"The real subtext to all this is that Roger Ailes, the founding chairman, the creative drive behind the success of Fox, was forced out last summer for sexual harassment. And right now, Fox is under the gun for this and also under a federal inquiry to see if it hid payments to women to try to keep it a secret — not only from the public but from shareholders, which could constitute a federal crime."
Up to last week, the effects O'Reilly's scandal had on his program appeared mixed.
As we reported last week, an independent analysis by the ad-tracking firm showed O'Reilly's program had lost about half its advertisers in a span of several weeks due to the allegations.
Yet his ratings did not seem to suffer, still easily hovering at the top of the cable news landscape even amid the poor press.
O'Reilly — who has denied the claims — has been off the air since last week, when he announced he would be taking a vacation. At the time, O'Reilly said he planned to return to the program on April 24. It remains unclear whether the network will allow the host to say a farewell of his own on-air.
Tucker Carlson will replace O'Reilly in the 8 p.m. ET time slot.
Here's what O'Reilly called us--and why we're proud of it.

It's official: Bill O'Reilly is out at Fox News. This comes in the wake of reports of multiple sexual harassment complaints against him, as well as a social-media push for a boycott against his show. You can read more about those developments here.
For us at Mother Jones, though, one element of the O'Reilly saga jumps out: How consistently he (and Fox News) denied not only the harassment allegations, but his journalistic missteps. O'Reilly has also violated basic standards in a way that would end the careers of many other journalists. Perhaps the most memorable of these episodes involved his repeated claims that he had been in "war zones" and "combat."
In 2015, MoJo's David Corn and Daniel Schulman broke the story that while O'Reilly's has said he was "in the Falklands" during the 1982 war between the United Kingdom and Argentina, and that he saw "combat" there, the closest he came to covering that conflict was a protest in Buenos Aires, Argentina. In response to the exhaustively researched article, O'Reilly called David a "liar," "far-left assassin," and "despicable guttersnipe."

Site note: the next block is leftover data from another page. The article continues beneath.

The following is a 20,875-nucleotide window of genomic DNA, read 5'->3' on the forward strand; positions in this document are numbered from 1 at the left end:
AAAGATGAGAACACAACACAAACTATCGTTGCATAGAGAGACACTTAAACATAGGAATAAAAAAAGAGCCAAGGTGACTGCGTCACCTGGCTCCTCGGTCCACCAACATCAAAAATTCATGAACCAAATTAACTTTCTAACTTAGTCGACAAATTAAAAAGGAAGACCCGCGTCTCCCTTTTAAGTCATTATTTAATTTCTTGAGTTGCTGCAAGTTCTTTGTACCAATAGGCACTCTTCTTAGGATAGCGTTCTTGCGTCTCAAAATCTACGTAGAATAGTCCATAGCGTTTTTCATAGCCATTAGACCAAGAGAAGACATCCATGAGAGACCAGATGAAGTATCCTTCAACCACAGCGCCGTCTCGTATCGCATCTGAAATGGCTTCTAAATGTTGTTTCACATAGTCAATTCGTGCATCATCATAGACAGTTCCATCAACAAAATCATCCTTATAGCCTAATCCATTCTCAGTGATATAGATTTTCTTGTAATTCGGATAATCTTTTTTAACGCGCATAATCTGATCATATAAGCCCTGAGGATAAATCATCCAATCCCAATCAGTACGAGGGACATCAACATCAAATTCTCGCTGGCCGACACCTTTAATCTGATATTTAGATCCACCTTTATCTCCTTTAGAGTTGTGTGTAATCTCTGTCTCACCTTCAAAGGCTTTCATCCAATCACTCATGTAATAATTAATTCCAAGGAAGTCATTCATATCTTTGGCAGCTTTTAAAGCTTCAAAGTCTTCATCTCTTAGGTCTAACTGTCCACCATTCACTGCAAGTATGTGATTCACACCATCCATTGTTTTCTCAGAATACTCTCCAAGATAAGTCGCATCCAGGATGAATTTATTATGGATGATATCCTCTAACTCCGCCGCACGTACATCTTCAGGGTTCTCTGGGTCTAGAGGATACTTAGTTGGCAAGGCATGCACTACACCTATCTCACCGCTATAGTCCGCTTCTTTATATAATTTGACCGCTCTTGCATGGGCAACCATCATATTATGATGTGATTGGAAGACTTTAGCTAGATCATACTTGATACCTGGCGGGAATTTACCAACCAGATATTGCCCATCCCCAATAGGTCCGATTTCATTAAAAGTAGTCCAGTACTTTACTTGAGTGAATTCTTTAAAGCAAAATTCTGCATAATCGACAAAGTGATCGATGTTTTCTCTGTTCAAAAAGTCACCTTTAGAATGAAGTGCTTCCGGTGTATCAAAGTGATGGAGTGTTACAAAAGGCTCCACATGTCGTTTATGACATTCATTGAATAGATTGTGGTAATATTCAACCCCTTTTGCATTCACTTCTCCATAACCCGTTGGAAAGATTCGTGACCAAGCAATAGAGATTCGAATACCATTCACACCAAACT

What's so interesting about that moment is that it prefigured the "post-truth" approach to the facts that we saw play out in the 2016 campaign: If you repeat an untruth loudly enough and often enough, some people will believe it. It will take on a life of its own. "In a way, it's impossible to win a debate with O'Reilly," David wrote presciently at the time, "because he is not bound by reality." So when the sexual harassment allegations—complete with detailed accounts by multiple women—came out: O'Reilly and Fox News both insisted that none of this could possibly have happened. (Notice the echoes of Trump and his friend, former Fox News CEO Roger Ailes, who have insisted that the women who accused them of harassment were making it up.)
But here's the thing that acolytes of the "post-truth" school forget: The truth is slow, sometimes quiet, sometimes not aggressive enough. But it is tough as nails. Denying it doesn't make it go away; it just pushes it underground—for a while. Eventually, it will win out. And when the post-truthers of the world call reporters "guttersnipes" for digging up the facts, we wear that badge with pride.

Monika Bauerlein, Chief Executive Officer
Mother Jones